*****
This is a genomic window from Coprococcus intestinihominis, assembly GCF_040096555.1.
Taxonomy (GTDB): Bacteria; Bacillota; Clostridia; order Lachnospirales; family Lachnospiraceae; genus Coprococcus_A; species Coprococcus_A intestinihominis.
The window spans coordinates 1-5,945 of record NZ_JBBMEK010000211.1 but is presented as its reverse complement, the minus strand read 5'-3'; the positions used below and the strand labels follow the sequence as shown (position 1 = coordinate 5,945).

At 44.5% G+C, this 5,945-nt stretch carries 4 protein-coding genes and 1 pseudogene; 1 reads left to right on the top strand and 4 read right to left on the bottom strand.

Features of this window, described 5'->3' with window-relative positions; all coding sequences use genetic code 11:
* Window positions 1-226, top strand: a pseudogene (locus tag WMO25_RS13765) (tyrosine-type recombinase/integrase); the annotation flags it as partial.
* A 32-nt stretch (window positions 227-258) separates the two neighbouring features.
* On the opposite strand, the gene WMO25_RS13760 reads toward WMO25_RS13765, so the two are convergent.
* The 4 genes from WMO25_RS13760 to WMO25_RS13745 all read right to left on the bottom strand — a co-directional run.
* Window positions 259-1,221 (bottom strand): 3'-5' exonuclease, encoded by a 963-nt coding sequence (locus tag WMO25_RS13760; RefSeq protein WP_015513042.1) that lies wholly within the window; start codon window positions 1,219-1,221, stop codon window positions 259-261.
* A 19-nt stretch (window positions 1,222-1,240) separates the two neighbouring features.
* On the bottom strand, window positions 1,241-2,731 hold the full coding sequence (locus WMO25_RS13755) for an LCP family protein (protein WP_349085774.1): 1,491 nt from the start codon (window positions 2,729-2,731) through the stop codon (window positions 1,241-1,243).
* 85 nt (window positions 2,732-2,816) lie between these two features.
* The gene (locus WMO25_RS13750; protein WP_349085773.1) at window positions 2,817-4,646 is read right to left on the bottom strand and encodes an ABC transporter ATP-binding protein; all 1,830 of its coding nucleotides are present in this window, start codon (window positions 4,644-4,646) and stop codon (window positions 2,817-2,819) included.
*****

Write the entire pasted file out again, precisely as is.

This is a genomic window from Coprococcus intestinihominis, assembly GCF_040096555.1.
Taxonomy (GTDB): Bacteria; Bacillota; Clostridia; order Lachnospirales; family Lachnospiraceae; genus Coprococcus_A; species Coprococcus_A intestinihominis.
The window spans coordinates 1-5,945 of record NZ_JBBMEK010000211.1 but is presented as its reverse complement, the minus strand read 5'-3'; the positions used below and the strand labels follow the sequence as shown (position 1 = coordinate 5,945).

At 44.5% G+C, this 5,945-nt stretch carries 4 protein-coding genes and 1 pseudogene; 1 reads left to right on the top strand and 4 read right to left on the bottom strand.

Features of this window, described 5'->3' with window-relative positions; all coding sequences use genetic code 11:
* Window positions 1-226, top strand: a pseudogene (locus tag WMO25_RS13765) (tyrosine-type recombinase/integrase); the annotation flags it as partial.
* A 32-nt stretch (window positions 227-258) separates the two neighbouring features.
* On the opposite strand, the gene WMO25_RS13760 reads toward WMO25_RS13765, so the two are convergent.
* The 4 genes from WMO25_RS13760 to WMO25_RS13745 all read right to left on the bottom strand — a co-directional run.
* Window positions 259-1,221 (bottom strand): 3'-5' exonuclease, encoded by a 963-nt coding sequence (locus tag WMO25_RS13760; RefSeq protein WP_015513042.1) that lies wholly within the window; start codon window positions 1,219-1,221, stop codon window positions 259-261.
* A 19-nt stretch (window positions 1,222-1,240) separates the two neighbouring features.
* On the bottom strand, window positions 1,241-2,731 hold the full coding sequence (locus WMO25_RS13755) for an LCP family protein (protein WP_349085774.1): 1,491 nt from the start codon (window positions 2,729-2,731) through the stop codon (window positions 1,241-1,243).
* 85 nt (window positions 2,732-2,816) lie between these two features.
* The gene (locus WMO25_RS13750; protein WP_349085773.1) at window positions 2,817-4,646 is read right to left on the bottom strand and encodes an ABC transporter ATP-binding protein; all 1,830 of its coding nucleotides are present in this window, start codon (window positions 4,644-4,646) and stop codon (window positions 2,817-2,819) included.